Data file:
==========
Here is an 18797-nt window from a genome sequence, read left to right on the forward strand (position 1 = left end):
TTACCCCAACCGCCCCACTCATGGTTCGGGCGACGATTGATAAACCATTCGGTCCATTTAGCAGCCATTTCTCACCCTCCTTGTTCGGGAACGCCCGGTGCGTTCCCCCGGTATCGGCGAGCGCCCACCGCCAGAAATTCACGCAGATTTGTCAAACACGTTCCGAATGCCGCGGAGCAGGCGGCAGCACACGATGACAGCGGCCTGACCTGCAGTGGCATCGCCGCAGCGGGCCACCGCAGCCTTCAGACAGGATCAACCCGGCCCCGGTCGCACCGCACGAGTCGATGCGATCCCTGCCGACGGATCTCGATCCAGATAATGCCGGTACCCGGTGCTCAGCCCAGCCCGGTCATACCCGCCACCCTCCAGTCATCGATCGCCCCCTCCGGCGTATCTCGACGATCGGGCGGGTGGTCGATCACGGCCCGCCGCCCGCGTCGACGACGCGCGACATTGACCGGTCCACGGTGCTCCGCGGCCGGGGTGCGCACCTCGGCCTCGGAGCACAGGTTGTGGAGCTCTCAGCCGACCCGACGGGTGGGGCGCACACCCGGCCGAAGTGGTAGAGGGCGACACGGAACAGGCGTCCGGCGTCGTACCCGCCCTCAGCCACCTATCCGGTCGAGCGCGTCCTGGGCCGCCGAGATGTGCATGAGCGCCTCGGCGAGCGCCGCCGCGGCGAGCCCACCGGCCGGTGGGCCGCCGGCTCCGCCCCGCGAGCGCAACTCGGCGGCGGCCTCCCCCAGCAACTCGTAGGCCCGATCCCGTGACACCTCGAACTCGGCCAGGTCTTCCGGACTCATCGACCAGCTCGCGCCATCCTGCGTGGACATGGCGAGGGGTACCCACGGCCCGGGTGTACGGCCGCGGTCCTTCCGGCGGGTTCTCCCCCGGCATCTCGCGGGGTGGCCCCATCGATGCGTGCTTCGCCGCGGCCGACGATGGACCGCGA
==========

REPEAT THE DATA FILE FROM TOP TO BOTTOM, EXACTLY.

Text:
Here is an 18797-nt window from a genome sequence, read left to right on the forward strand (position 1 = left end):
TTACCCCAACCGCCCCACTCATGGTTCGGGCGACGATTGATAAACCATTCGGTCCATTTAGCAGCCATTTCTCACCCTCCTTGTTCGGGAACGCCCGGTGCGTTCCCCCGGTATCGGCGAGCGCCCACCGCCAGAAATTCACGCAGATTTGTCAAACACGTTCCGAATGCCGCGGAGCAGGCGGCAGCACACGATGACAGCGGCCTGACCTGCAGTGGCATCGCCGCAGCGGGCCACCGCAGCCTTCAGACAGGATCAACCCGGCCCCGGTCGCACCGCACGAGTCGATGCGATCCCTGCCGACGGATCTCGATCCAGATAATGCCGGTACCCGGTGCTCAGCCCAGCCCGGTCATACCCGCCACCCTCCAGTCATCGATCGCCCCCTCCGGCGTATCTCGACGATCGGGCGGGTGGTCGATCACGGCCCGCCGCCCGCGTCGACGACGCGCGACATTGACCGGTCCACGGTGCTCCGCGGCCGGGGTGCGCACCTCGGCCTCGGAGCACAGGTTGTGGAGCTCTCAGCCGACCCGACGGGTGGGGCGCACACCCGGCCGAAGTGGTAGAGGGCGACACGGAACAGGCGTCCGGCGTCGTACCCGCCCTCAGCCACCTATCCGGTCGAGCGCGTCCTGGGCCGCCGAGATGTGCATGAGCGCCTCGGCGAGCGCCGCCGCGGCGAGCCCACCGGCCGGTGGGCCGCCGGCTCCGCCCCGCGAGCGCAACTCGGCGGCGGCCTCCCCCAGCAACTCGTAGGCCCGATCCCGTGACACCTCGAACTCGGCCAGGTCTTCCGGACTCATCGACCAGCTCGCGCCATCCTGCGTGGACATGGCGAGGGGTACCCACGGCCCGGGTGTACGGCCGCGGTCCTTCCGGCGGGTTCTCCCCCGGCATCTCGCGGGGTGGCCCCATCGATGCGTGCTTCGCCGCGGCCGACGATGGACCGCGA